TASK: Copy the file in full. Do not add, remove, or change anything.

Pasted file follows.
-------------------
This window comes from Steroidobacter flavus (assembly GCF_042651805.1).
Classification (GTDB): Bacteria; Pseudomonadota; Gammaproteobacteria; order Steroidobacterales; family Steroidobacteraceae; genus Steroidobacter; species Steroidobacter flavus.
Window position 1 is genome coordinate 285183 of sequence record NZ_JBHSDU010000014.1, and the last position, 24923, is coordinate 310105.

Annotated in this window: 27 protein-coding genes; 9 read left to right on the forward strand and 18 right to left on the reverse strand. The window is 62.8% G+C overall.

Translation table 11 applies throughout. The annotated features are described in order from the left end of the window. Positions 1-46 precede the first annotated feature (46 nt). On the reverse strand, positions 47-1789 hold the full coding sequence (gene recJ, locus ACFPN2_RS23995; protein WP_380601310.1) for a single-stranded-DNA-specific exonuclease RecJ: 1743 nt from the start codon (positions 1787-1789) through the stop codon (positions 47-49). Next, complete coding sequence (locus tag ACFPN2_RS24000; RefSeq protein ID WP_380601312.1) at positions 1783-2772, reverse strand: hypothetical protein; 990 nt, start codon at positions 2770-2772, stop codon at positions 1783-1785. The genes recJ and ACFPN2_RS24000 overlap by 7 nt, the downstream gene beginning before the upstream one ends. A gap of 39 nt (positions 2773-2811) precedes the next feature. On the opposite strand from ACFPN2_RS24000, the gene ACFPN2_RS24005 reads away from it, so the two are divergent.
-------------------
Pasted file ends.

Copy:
This window comes from Steroidobacter flavus (assembly GCF_042651805.1).
Classification (GTDB): Bacteria; Pseudomonadota; Gammaproteobacteria; order Steroidobacterales; family Steroidobacteraceae; genus Steroidobacter; species Steroidobacter flavus.
Window position 1 is genome coordinate 285183 of sequence record NZ_JBHSDU010000014.1, and the last position, 24923, is coordinate 310105.

Annotated in this window: 27 protein-coding genes; 9 read left to right on the forward strand and 18 right to left on the reverse strand. The window is 62.8% G+C overall.

Translation table 11 applies throughout. The annotated features are described in order from the left end of the window. Positions 1-46 precede the first annotated feature (46 nt). On the reverse strand, positions 47-1789 hold the full coding sequence (gene recJ, locus ACFPN2_RS23995; protein WP_380601310.1) for a single-stranded-DNA-specific exonuclease RecJ: 1743 nt from the start codon (positions 1787-1789) through the stop codon (positions 47-49). Next, complete coding sequence (locus tag ACFPN2_RS24000; RefSeq protein ID WP_380601312.1) at positions 1783-2772, reverse strand: hypothetical protein; 990 nt, start codon at positions 2770-2772, stop codon at positions 1783-1785. The genes recJ and ACFPN2_RS24000 overlap by 7 nt, the downstream gene beginning before the upstream one ends. A gap of 39 nt (positions 2773-2811) precedes the next feature. On the opposite strand from ACFPN2_RS24000, the gene ACFPN2_RS24005 reads away from it, so the two are divergent.